Kenya: AIDS -- The Lazarus Effect
December 30, 2010
In rural western Kenya, the effects of antiretroviral (ARV) therapy can be seen in improving household economics, researchers say.
"The 'Lazarus effect' is I think an effect that's been coined by medical professionals to describe this sort of pulling individuals from the jaws of death, an experience associated with giving ARV treatment to those who have HIV/AIDS," said Joshua Graff-Zivin, associate professor of economics at the University of California-San Diego. "We borrowed the phrase ... to say that there's an economic 'Lazarus effect,' as well."
The rest of the family is "no longer covering for a sick individual and the economic productivity of the household goes up," Graff-Zivin said.
"What the evidence suggests is that folks are making more long-term investments," said Graff-Zivin. Patients on ARVs are managing their farms in a more long-term manner, including crop rotation and fallow cycles, he said. "That means growing a little bit less in the current term in order to have higher productivity in the future, which is consistent with the idea that they would be more future-oriented once they recognize that they're going to be around to reap those benefits," he noted.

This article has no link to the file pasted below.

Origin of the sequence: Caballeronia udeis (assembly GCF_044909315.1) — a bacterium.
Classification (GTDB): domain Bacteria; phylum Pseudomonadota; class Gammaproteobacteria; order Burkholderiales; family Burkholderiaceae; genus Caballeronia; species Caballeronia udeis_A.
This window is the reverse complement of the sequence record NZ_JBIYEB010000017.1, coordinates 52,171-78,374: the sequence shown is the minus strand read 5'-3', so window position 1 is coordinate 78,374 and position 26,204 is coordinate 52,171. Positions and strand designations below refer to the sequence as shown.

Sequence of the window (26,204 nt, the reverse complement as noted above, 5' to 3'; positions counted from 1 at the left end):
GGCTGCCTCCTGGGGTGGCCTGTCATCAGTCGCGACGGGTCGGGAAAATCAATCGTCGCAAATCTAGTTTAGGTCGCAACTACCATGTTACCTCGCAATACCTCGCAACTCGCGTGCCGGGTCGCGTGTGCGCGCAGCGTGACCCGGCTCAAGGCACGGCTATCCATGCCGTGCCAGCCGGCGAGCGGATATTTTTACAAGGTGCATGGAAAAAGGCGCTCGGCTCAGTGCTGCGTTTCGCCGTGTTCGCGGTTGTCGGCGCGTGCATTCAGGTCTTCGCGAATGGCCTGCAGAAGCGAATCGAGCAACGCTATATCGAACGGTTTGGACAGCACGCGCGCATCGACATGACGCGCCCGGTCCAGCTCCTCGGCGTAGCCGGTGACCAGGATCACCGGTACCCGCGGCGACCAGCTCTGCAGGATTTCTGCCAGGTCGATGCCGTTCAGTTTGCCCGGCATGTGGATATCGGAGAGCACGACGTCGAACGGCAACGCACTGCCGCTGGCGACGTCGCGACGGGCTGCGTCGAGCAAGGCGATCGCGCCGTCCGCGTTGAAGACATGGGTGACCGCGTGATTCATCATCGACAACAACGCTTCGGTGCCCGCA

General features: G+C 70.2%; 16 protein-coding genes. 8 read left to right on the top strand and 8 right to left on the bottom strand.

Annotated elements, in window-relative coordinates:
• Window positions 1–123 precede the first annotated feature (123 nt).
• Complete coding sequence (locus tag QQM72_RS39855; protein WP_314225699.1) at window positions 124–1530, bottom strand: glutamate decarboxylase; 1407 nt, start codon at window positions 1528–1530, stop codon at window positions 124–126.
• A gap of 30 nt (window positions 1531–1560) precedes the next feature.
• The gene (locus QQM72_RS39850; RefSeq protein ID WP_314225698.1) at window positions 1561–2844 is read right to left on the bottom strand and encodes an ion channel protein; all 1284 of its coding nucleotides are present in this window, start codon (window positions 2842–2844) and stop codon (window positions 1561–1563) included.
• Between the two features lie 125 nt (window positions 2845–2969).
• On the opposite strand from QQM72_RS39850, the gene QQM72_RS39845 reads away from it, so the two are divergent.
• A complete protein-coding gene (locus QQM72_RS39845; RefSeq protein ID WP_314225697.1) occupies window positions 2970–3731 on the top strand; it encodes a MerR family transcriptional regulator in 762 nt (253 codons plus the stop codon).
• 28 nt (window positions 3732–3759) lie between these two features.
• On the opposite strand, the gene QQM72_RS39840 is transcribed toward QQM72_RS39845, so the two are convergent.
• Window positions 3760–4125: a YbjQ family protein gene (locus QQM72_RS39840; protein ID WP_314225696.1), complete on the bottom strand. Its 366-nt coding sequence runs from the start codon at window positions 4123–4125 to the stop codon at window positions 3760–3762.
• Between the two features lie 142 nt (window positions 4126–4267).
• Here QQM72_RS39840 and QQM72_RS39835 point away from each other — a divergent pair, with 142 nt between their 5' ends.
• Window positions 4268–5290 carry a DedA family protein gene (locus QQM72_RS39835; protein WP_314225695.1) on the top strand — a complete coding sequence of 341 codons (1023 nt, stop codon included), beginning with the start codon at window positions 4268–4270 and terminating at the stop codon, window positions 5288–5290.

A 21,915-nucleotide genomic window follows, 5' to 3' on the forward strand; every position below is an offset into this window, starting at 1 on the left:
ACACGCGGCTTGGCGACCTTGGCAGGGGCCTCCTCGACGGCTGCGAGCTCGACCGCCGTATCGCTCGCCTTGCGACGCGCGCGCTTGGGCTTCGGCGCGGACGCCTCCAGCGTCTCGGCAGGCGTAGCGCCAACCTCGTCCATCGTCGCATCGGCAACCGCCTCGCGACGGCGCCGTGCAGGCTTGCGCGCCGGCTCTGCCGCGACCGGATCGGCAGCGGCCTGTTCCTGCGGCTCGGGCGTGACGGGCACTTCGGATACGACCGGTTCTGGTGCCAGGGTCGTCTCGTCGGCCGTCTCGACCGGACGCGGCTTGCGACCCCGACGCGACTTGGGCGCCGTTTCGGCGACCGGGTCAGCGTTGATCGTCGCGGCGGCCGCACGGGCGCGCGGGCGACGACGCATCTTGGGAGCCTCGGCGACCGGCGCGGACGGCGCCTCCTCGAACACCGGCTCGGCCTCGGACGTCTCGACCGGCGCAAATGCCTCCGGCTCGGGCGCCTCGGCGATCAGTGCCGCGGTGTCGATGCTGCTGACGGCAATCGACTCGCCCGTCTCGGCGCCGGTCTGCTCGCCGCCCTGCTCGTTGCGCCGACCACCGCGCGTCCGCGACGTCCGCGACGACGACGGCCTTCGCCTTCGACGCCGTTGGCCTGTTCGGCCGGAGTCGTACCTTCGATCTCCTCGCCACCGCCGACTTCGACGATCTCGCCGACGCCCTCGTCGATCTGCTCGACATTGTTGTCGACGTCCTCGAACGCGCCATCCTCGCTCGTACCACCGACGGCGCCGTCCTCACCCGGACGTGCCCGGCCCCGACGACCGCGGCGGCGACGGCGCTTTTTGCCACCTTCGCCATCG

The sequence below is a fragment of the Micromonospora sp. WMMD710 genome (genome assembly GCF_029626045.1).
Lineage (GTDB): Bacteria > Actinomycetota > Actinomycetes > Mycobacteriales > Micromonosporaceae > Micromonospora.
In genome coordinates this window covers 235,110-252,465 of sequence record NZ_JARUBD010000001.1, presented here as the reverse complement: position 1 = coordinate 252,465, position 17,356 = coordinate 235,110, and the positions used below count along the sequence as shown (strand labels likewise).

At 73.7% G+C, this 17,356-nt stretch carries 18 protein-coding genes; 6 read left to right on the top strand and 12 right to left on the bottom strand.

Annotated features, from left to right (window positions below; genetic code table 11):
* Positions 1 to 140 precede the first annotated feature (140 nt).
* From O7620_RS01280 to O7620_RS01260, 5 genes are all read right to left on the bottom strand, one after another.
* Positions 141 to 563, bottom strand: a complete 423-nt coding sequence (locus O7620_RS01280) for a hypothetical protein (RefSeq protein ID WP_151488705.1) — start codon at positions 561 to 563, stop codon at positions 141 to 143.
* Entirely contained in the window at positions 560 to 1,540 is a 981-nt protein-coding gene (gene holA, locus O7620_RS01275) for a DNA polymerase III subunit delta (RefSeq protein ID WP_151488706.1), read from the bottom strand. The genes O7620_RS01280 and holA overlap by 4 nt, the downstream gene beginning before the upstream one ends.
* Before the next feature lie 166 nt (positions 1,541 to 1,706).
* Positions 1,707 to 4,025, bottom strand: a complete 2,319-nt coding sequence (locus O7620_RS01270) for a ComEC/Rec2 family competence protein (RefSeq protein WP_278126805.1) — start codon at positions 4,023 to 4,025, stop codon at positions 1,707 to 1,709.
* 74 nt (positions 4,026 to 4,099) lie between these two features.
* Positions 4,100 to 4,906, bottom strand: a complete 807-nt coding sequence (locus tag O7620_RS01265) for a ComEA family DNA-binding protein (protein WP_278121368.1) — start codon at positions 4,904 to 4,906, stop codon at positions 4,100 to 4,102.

"We also see small increases in investments in assets, in particular livestock," Graff-Zivin said. "So, clearly, you're not going to invest in a cow and tie up all that cash now if you're not going to be around to see the fruits of that investment."
" ... What we need to recognize is not only are we providing health benefits for the patient, but we're providing a broad set of economic benefits for that patient, as well as the rest of their household," Graff-Zivin said.
Key partners in the research included AMPATH, a partnership of Indiana University and Kenya's Moi University; the US Agency for International Development; the World Bank; and the University of North Carolina.
Voice of America News
12.09.2010; Joe DeCapua
This article was provided by CDC National Prevention Information Network. It is a part of the publication CDC HIV/Hepatitis/STD/TB Prevention News Update.
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